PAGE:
We have an application that is a similar situation.
All users log in to unix (sco[4-5]) as the same user.  Station capabilities and options are determined by the tty device if it is a serial connection or host_name (resolved ip address).  here is a snippet of how we do it:

unix_release=`uname -X|grep Release|cut -c11-15`
if [ $unix_release = "3.2v5" ]
    host_name=`who -mx|cut -c38-80|cut -f 1 -d\.`
    if [ "$host_name" = "" ]      # serial or console login
        host_name=`uname -n`
    host_name=`uname -n`
server_host_name=`uname -n`

set `who am i|cut -c16-16` WHERELOG
set `who am i` NOLOGIN


you can now test if host_name = server_host_name and then set things appropriately.

Hope this helps

To the best of my knowledge there isn't any way to control what pseudo device a remote login uses on any flavor of Unix. The psuedo terminals are allocated by the system on a first come, first served basis.

The solution in a case like this is to arrainge to print, or whatever, to the contents of an environment variable. That variable would be set for each login from the shell init script based on some session critera, like IP address or client nodename. For example, a number of Unixen will print to the system default printer or to the printer defined by the PRINTER env variable. In a case like that one would set the variable to point to the appropriate printer based, perhaps, on the IP of the remote client.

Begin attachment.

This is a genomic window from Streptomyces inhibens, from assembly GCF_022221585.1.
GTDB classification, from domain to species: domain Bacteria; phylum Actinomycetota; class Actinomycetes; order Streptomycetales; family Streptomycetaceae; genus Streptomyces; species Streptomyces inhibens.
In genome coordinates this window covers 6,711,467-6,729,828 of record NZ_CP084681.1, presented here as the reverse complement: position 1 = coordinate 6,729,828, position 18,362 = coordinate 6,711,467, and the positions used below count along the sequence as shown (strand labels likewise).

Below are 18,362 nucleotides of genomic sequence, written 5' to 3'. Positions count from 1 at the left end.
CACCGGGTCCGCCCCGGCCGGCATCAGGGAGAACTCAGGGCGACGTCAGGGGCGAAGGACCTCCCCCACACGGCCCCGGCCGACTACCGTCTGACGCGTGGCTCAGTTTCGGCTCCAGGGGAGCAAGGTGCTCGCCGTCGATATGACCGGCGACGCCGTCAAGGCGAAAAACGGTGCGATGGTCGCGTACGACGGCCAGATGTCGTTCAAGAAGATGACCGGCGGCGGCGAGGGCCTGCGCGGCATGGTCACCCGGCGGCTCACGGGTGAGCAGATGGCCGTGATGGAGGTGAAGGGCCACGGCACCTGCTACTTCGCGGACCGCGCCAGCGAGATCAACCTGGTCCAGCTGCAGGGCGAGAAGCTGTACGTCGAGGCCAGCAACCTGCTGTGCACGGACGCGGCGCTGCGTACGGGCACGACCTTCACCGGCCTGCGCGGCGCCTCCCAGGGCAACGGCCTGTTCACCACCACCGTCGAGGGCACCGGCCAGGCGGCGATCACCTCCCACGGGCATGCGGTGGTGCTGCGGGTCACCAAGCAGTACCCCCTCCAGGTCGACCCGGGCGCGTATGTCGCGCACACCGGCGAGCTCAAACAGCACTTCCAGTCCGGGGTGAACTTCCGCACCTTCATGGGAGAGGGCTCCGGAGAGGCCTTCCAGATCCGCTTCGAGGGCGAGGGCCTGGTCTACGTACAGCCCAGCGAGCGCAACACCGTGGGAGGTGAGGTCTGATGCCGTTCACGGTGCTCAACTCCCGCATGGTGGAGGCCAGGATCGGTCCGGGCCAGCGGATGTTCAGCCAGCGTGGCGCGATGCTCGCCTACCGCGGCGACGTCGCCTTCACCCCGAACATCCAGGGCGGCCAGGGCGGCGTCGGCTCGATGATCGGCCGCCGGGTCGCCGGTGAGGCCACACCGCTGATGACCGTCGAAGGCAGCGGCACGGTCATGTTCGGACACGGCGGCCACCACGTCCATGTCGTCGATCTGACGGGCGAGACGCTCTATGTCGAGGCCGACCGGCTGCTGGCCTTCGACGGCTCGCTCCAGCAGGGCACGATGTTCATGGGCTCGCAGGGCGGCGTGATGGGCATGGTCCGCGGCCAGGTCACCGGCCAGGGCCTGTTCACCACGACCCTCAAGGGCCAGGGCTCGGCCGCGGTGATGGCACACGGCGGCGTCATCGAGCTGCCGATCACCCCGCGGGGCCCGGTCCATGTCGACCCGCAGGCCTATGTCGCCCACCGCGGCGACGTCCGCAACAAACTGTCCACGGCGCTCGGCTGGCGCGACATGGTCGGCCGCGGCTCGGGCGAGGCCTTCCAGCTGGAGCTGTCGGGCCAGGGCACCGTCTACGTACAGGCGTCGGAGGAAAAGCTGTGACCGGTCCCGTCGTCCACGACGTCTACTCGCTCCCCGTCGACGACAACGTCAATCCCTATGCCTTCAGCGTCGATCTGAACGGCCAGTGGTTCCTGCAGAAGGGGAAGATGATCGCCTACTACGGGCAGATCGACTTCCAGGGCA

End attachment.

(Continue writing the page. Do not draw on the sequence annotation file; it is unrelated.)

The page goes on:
ParduAuthor Commented:
Ok, I am not that advanced. Where would this go? My .profile?

Well I tried it in my .profile.

Can I use "who am i" and be able to see anything other that /dev/ttyp0?

That is what I am trying to change. Maybe it could say /dev/ttyp0 and the hostname variable

I was able to get my hostnames to come up doing set and could see either server or jon for my other computers. Could I get "who am i" to say /dev/ttyjon or /dev/ttyp0jon?

I can keep trying things.
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Yes, use it in the .profile but this is just a starting point.  It all depends on how you are going to use it. If you want to set certain things depending on where you are logged in from then create an environment variable to hold the value of your location. then test whether host_name is equal to server_host_name if it is then set the value of this location variable to the actual device name otherwise use the value of host_name.  just remember to export the variables that you are going to need in your application.  My suggestion is to use this location variable just as tag or index on what you want to set up for the session. Do not try and use it as a direct device name as this will only cause you problems in the future.

who am i - is an relatively standard part of *nix however its output varies alot.
who -mx - is an sco specific

ParduAuthor Commented:
Ok, I thought about it afterwards. I can check to see if the software vendor can modify their program. Maybe if the tty variable is equal to ttypXX then they can use the host name for the parameters that need to be saved.